WASHINGTON — Early presidential debates always include some candidates who, one can be reasonably certain, won’t be president of the United States.
A long-shot contender such as Rep. Tom Tancredo, R-Colo., best known for his hard-line stance on illegal immigration, can use a debate to challenge the front-runners on an issue they might prefer not to define in stark terms.
In order for voters to discover who he is, a maverick needs to take risks in a debate, such as Thursday's Republican face-off at the Reagan Presidential Library in Simi Valley, Calif., broadcast at 8pm ET on MSNBC.
In last week’s Democratic presidential scrum on MSNBC, former Sen. Mike Gravel of Alaska and Rep. Dennis Kucinich of Ohio showed the effect, both disorienting and invigorating, that maverick candidates can have on the more risk-averse front runners.
“Some of these people frighten me — they frighten me,” Gravel blurted out, referring to his fellow Democratic contenders.
Gravel's jarring effect
“When you have main-line candidates that turn around and say that there's nothing off the table with respect to Iran, that's code for using nukes, nuclear devices,” said Gravel, who last held elective office in 1981 and, until now, hasn’t been well known even among Democratic activists.
Gravel’s mention of “nukes” was a jarring reminder, amid carefully phrased statements from the other contenders, of how dangerous the U.S.-Iran confrontation is.
A few minutes later, given an opening by Gravel’s statement on Iran, Kucinich got into a scrap with Sen. Barack Obama, telling the Illinois senator, “You're setting the stage for another war.”
Obama sought rebuttal time and said, “I think it would be a profound mistake for us to initiate a war with Iran.”
He added that Iran “potentially can place a nuclear weapon into the hands of terrorists” and “that is a profound security threat for America and one that we have to take seriously.”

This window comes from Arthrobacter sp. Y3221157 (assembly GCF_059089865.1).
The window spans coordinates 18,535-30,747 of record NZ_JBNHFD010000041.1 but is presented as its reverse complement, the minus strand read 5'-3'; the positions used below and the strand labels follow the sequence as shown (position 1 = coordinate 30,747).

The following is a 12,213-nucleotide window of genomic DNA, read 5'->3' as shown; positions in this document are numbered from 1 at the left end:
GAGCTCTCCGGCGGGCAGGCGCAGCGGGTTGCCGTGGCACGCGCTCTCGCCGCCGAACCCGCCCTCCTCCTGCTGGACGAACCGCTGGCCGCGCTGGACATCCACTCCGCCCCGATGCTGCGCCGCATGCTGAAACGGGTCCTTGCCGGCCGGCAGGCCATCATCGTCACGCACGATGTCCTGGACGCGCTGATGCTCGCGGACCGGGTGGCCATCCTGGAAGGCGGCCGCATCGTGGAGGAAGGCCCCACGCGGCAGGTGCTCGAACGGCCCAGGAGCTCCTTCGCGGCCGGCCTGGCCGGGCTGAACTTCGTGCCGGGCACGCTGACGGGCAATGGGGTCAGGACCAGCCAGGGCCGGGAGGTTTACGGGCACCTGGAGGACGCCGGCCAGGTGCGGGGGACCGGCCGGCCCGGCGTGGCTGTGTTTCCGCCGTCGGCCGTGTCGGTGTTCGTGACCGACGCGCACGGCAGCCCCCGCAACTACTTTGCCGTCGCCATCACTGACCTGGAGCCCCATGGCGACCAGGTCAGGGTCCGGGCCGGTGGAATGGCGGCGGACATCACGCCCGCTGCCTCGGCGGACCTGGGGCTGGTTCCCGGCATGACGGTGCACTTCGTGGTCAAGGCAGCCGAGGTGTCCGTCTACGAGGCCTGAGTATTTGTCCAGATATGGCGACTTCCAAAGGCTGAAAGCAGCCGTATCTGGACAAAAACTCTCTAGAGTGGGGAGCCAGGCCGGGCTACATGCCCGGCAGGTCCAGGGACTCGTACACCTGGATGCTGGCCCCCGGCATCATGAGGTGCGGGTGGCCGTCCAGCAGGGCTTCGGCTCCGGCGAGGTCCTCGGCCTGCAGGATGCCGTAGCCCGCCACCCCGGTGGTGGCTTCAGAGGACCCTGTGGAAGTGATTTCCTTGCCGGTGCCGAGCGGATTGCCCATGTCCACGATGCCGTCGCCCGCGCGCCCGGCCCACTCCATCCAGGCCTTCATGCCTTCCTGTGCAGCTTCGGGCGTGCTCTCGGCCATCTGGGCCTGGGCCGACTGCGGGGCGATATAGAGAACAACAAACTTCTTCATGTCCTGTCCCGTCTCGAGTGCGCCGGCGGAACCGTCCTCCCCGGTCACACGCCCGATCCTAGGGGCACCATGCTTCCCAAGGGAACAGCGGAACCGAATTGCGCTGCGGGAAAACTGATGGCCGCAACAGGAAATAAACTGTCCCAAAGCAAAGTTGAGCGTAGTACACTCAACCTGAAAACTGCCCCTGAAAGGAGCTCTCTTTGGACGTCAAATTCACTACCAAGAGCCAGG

A mutually beneficial skirmish
This exchange may have benefited both Obama and Kucinich: Obama got to display a sober and hawkish foreign policy approach, and Kucinich got attention, a precious commodity for a lesser-known candidate.
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Just as the Kucinich-Obama spat was potentially useful to both men, a similar dynamic was at work in a 2000 debate among five Republican contenders a few days before the New Hampshire primary.
Again, it was the long-shot contender who rhetorically shook his fist in the face of a top-tier candidate, as conservative orator Allan Keyes provoked Sen. John McCain to anger.
McCain had said that if his 15-year old daughter became pregnant, that he, his wife and his daughter would decide whether she should get an abortion.
“If your daughter came to you and said she was contemplating killing her grandmother for the family inheritance, you wouldn’t say let’s have a family conference,” Keyes chided McCain.
McCain fires back at Keyes
The Arizona senator shot back, “I will not draw my children into this discussion.”
He was offended enough by Keyes to revert to the topic later in the debate. “I want to tell you something,” he said to Keyes. “I’ve seen enough killing in my life. I know how precious human life is. And I don’t need a lecture from you.”